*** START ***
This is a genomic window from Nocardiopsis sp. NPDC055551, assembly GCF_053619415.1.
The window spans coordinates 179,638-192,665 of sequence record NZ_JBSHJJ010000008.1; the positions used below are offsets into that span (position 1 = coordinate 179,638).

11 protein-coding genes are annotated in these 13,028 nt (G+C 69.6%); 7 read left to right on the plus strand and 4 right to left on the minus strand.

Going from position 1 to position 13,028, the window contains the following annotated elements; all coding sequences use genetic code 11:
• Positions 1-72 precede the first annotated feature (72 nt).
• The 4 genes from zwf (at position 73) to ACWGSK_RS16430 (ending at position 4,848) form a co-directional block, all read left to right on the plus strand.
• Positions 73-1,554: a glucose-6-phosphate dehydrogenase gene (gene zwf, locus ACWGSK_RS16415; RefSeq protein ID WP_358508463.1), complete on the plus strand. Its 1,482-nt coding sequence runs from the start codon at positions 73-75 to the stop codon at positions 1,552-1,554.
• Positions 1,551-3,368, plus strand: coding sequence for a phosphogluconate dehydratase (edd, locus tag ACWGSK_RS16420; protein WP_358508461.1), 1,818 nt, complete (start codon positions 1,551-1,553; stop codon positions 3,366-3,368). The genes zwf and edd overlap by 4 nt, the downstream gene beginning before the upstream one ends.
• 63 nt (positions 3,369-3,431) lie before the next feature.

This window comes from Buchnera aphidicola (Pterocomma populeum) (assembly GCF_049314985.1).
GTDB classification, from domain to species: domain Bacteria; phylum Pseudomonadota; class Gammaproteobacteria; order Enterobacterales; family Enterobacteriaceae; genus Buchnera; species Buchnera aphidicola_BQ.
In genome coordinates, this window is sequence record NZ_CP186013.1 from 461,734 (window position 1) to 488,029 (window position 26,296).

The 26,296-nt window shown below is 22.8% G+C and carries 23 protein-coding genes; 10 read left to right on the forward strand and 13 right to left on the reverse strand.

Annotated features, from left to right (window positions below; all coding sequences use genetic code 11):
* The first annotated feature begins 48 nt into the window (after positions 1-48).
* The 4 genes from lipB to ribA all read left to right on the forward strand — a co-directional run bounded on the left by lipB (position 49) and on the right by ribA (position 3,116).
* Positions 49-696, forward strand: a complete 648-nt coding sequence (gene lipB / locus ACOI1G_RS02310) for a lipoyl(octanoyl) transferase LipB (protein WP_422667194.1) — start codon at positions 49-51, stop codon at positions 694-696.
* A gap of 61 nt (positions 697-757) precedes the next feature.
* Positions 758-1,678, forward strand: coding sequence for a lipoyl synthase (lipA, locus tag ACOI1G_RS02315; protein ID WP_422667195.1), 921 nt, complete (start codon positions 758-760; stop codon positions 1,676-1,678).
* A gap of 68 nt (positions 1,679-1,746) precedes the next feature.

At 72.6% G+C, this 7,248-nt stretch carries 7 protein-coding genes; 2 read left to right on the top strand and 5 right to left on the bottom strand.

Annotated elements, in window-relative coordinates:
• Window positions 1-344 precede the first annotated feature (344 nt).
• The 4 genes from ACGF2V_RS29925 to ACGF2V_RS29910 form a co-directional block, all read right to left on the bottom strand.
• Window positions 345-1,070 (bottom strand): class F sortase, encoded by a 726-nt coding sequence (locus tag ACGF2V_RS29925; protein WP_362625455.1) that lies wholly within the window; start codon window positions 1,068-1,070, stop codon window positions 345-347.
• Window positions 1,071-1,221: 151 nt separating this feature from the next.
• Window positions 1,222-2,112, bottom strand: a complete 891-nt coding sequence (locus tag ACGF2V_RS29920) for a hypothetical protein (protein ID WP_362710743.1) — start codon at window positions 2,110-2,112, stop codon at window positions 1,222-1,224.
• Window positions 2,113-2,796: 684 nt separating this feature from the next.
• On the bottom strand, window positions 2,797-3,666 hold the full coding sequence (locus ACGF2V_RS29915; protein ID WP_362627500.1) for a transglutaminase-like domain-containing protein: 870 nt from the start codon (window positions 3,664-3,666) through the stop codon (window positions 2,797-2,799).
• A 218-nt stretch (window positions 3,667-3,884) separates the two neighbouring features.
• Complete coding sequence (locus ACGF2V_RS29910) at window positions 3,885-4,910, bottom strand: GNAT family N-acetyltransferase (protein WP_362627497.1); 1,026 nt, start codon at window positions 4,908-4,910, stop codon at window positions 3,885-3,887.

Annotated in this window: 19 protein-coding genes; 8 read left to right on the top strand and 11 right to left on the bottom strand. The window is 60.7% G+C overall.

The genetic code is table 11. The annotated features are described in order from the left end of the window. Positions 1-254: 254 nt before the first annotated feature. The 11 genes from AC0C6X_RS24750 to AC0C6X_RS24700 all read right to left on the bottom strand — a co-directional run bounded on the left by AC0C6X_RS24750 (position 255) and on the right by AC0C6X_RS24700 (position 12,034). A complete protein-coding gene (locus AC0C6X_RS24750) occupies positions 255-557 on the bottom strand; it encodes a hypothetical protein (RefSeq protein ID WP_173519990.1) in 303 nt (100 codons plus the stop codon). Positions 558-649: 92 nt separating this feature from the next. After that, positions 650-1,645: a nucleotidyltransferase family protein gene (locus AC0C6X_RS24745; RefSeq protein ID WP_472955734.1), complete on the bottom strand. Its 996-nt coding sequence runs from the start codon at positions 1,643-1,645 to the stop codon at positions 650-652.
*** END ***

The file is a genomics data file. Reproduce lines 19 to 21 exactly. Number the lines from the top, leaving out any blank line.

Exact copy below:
* Positions 758-1,678, forward strand: coding sequence for a lipoyl synthase (lipA, locus tag ACOI1G_RS02315; protein ID WP_422667195.1), 921 nt, complete (start codon positions 758-760; stop codon positions 1,676-1,678).
* A gap of 68 nt (positions 1,679-1,746) precedes the next feature.

At 72.6% G+C, this 7,248-nt stretch carries 7 protein-coding genes; 2 read left to right on the top strand and 5 right to left on the bottom strand.